Our selection of the best new music across a range of genres from the week ending 15 January 2021.
Pearl Charles has been playing music since she was 5 years old. At 18, she formed country duo The Driftwood Singers with Christian Lee Hutson, singing and playing guitar and autoharp. At 22, she joined garage rock band The Blank Tapes as drummer. After two fun-filled years immersed in the rock and roll lifestyle, she decided it was time to pursue her own songwriting, and began developing the songs that formed 2015′s eponymous debut EP. In 2018, Pearl released debut album, Sleepless Dreamer, which Rough Trade described as “The best country pop we’ve heard in years” and Buzzfeed called her “A modern June Carter meets Lana Del Rey.” On her new release, Magic Mirror, Pearl leans into furthering her own brand of country-disco.
Matthew Sweet played in bands in Athens, Georgia as that scene exploded, collaborating with R.E.M.’s Michael Stipe, playing in Linda Stipe’s Oh-OK, and The Buzz Of Delight. That work scooped him up into the major label world making countless acclaimed solo records, forming the supergroup The Thorns with Shawn Mullins and Pete Droge, and beginning a series of covers albums with The Bangles’ Susannah Hoffs. Now, he’s out by himself again. Omnivore Recordings has just released Catspaw — written, produced, recorded, mixed, and entirely preformed (save Ric Menck of Velvet Crush on drums) by Matthew at his home studio. Mastered by Bob Ludwig, the Hofner bass and Novo guitars sing and howl, harkening back to classics like Girlfriend and Altered Beast — all while retaining the hooks that dig into the listener. Well, like a cat’s paw.
Salute to the Sun is Matthew Halsall’s first album as a leader since Into Forever (2015) and marks the debut of his new band. A hand-picked ensemble featuring some of Manchester’s finest young musicians: Matt Cliffe flute & saxophone, Maddie Herbert harp, Liviu Gheorghe piano, Alan Taylor drums and Jack McCarthy percussion as well as long-time Halsall collaborator, bassist, Gavin Barras who has been at the heart of Halsall’s bands for over a decade. For Matthew it was important to have a band based locally and able to meet and play each week. The album draws energy from these sessions and inspiration from themes and ideas that have inspired Halsall through the years (on albums such as Oneness, Fletcher Moss Park and When the World Was One) ideas of ecology, the environment and harmony with nature.
Inspired by his childhood growing up in the swamps and bayous of Florida, composer Scott Lee’s Through the Mangrove Tunnels featuring the JACK Quartet, pianist Steven Beck, and drummer Russell Lacy is an eight movement album length work whose stylistic flexibility facilitates a multi-dimensional portrait of this unique ecosystem. References to the natural landscape and historical context of the region frame the music in this genre straddling work. Praised as “colorful” and “engaging” (The Philadelphia Inquirer), Scott Lee’s music often takes inspiration from popular genres, exploring odd-meter grooves and interlocking hockets while featuring pointillistic orchestration and extended performance techniques. His music marries the traditional intricacy of classical form with the more body-centered and visceral language of contemporary popular music, creating a complex music of the present with broad appeal. The Berkshire Edge described the world premiere of his Slack Tide at Tangle-wood Music Center as having “moments both of calm and maximum tension…we’ve never heard anything like it.”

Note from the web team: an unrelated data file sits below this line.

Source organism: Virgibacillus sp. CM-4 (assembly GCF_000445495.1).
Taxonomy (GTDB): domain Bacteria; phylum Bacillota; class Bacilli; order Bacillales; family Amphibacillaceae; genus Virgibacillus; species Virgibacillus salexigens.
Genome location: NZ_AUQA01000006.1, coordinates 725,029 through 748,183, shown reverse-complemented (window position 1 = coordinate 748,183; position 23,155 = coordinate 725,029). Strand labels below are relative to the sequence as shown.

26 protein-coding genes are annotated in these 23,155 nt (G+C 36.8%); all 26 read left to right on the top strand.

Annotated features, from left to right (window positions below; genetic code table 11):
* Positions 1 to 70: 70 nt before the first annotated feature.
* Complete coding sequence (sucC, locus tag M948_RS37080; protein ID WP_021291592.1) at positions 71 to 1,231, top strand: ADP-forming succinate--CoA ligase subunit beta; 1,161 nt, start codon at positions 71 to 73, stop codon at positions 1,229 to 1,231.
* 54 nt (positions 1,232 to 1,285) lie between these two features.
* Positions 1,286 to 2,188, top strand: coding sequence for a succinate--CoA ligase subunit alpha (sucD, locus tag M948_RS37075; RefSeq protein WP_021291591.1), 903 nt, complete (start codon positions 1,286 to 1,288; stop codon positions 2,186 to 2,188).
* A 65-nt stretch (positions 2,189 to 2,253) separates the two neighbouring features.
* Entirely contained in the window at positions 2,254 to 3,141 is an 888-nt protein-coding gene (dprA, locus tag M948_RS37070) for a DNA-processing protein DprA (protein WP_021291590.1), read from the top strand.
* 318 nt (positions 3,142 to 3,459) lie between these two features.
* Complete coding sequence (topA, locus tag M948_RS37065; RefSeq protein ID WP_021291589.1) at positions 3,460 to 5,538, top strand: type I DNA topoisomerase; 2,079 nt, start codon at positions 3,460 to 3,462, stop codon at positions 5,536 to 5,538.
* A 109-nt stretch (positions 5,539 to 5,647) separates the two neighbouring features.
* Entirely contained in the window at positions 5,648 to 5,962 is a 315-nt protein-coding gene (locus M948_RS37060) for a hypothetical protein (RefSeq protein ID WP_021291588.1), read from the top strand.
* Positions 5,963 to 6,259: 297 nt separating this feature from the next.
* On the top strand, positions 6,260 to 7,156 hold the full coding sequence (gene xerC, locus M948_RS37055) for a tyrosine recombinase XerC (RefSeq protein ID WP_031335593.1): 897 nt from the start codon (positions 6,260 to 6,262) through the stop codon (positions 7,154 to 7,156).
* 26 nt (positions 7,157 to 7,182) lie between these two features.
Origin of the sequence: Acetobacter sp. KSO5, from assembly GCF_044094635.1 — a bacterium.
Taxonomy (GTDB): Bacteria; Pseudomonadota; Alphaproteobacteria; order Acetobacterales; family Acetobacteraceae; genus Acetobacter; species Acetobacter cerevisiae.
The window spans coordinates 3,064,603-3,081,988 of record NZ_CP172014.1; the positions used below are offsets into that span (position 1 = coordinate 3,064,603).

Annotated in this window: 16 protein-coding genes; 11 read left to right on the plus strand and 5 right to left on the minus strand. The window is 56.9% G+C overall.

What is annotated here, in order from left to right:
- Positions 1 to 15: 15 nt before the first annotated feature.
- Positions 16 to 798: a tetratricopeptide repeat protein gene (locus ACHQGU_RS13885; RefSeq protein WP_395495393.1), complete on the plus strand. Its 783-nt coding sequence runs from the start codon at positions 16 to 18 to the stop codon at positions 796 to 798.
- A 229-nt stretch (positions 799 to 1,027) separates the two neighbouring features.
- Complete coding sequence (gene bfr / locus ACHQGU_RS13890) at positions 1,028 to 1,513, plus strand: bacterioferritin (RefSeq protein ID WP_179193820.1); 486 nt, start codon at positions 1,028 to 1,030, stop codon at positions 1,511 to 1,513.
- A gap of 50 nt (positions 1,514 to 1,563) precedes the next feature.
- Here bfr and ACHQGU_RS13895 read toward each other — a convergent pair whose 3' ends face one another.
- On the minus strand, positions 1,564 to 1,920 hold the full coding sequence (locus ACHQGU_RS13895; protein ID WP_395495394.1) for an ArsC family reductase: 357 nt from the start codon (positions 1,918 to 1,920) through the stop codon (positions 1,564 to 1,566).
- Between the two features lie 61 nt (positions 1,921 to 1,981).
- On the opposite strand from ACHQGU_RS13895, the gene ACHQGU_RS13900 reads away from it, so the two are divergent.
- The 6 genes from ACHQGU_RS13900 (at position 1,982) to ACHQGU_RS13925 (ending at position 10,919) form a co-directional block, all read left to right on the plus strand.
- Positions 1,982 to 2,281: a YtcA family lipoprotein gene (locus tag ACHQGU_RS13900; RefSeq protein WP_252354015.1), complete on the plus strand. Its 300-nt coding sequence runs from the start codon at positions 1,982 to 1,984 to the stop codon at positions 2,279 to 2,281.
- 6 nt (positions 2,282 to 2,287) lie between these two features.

Kate Davis co-wrote Sharon Van Etten’s nostalgic indie rock hit ‘Seventeen’ and released her own highly celebrated indie-rock debut, Trophy (2019). Yet even with her impressive resume, covering one of America’s most beloved singer-songwriters is tricky territory to wade into. Nonetheless, that’s exactly what she by recording a cover version of Daniel Johnston’s 1984 album Retired Boxer. Johnston, who died on September 11, 2019 at the age of 58, has long been a beacon to those making lo-fi bedroom pop. In collaboration with the Hi, How Are You Project, a non-profit organization that provides a platform for the exchange of ideas and education on mental well-being, Davis has released Strange Boy, a unique rendering named after the eighth song on Johnston’s original masterpiece.
Frank Iero and the Future Violence aka The Future Violents have released their long-awaited EP Heaven is a Place, This is a Place. The new EP features four emotionally brutal tracks, ranging from unfiltered anger to delicate honesty and everything in between. Heaven… features Evan Nestor on guitar and backing vocals, Murder By Death’s Matt Armstrong on bass, Thursday’s Tucker Rule behind the drum kit and Kayleigh Goldsworthy on keys, mandolin, and violin.
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David Edwards is the editor of The Blurb and a contributor on film and television